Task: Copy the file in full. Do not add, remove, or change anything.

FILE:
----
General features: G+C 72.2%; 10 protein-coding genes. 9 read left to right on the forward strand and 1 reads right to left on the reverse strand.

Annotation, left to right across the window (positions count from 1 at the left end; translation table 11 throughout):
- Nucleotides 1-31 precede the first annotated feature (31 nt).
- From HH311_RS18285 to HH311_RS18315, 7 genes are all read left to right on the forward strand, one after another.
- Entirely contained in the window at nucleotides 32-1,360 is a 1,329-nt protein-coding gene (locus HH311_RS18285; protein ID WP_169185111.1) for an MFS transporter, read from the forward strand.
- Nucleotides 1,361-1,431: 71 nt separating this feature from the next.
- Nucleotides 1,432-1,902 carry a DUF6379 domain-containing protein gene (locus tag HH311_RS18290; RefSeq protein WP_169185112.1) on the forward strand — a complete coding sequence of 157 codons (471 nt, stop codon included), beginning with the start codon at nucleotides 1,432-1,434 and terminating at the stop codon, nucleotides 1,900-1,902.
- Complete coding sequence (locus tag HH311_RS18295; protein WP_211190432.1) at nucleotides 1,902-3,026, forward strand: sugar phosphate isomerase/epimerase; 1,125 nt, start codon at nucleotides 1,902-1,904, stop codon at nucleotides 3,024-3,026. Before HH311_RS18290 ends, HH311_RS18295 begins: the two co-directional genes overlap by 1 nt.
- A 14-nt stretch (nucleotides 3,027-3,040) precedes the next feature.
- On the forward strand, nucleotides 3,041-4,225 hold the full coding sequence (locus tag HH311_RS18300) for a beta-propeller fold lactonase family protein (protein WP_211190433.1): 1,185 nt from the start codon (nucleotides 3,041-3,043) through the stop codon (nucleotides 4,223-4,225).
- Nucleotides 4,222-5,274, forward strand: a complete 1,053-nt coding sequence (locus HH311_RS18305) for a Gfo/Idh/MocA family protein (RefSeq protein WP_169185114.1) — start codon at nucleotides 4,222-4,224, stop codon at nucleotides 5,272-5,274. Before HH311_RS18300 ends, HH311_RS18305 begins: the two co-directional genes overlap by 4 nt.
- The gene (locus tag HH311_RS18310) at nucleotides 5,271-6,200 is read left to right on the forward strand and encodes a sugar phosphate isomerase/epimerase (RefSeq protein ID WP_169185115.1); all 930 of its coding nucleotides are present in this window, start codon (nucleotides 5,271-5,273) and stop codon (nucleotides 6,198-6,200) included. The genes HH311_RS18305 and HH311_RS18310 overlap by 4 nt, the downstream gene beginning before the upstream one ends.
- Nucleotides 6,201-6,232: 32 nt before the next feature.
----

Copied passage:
General features: G+C 72.2%; 10 protein-coding genes. 9 read left to right on the forward strand and 1 reads right to left on the reverse strand.

Annotation, left to right across the window (positions count from 1 at the left end; translation table 11 throughout):
- Nucleotides 1-31 precede the first annotated feature (31 nt).
- From HH311_RS18285 to HH311_RS18315, 7 genes are all read left to right on the forward strand, one after another.
- Entirely contained in the window at nucleotides 32-1,360 is a 1,329-nt protein-coding gene (locus HH311_RS18285; protein ID WP_169185111.1) for an MFS transporter, read from the forward strand.
- Nucleotides 1,361-1,431: 71 nt separating this feature from the next.
- Nucleotides 1,432-1,902 carry a DUF6379 domain-containing protein gene (locus tag HH311_RS18290; RefSeq protein WP_169185112.1) on the forward strand — a complete coding sequence of 157 codons (471 nt, stop codon included), beginning with the start codon at nucleotides 1,432-1,434 and terminating at the stop codon, nucleotides 1,900-1,902.
- Complete coding sequence (locus tag HH311_RS18295; protein WP_211190432.1) at nucleotides 1,902-3,026, forward strand: sugar phosphate isomerase/epimerase; 1,125 nt, start codon at nucleotides 1,902-1,904, stop codon at nucleotides 3,024-3,026. Before HH311_RS18290 ends, HH311_RS18295 begins: the two co-directional genes overlap by 1 nt.
- A 14-nt stretch (nucleotides 3,027-3,040) precedes the next feature.
- On the forward strand, nucleotides 3,041-4,225 hold the full coding sequence (locus tag HH311_RS18300) for a beta-propeller fold lactonase family protein (protein WP_211190433.1): 1,185 nt from the start codon (nucleotides 3,041-3,043) through the stop codon (nucleotides 4,223-4,225).
- Nucleotides 4,222-5,274, forward strand: a complete 1,053-nt coding sequence (locus HH311_RS18305) for a Gfo/Idh/MocA family protein (RefSeq protein WP_169185114.1) — start codon at nucleotides 4,222-4,224, stop codon at nucleotides 5,272-5,274. Before HH311_RS18300 ends, HH311_RS18305 begins: the two co-directional genes overlap by 4 nt.
- The gene (locus tag HH311_RS18310) at nucleotides 5,271-6,200 is read left to right on the forward strand and encodes a sugar phosphate isomerase/epimerase (RefSeq protein ID WP_169185115.1); all 930 of its coding nucleotides are present in this window, start codon (nucleotides 5,271-5,273) and stop codon (nucleotides 6,198-6,200) included. The genes HH311_RS18305 and HH311_RS18310 overlap by 4 nt, the downstream gene beginning before the upstream one ends.
- Nucleotides 6,201-6,232: 32 nt before the next feature.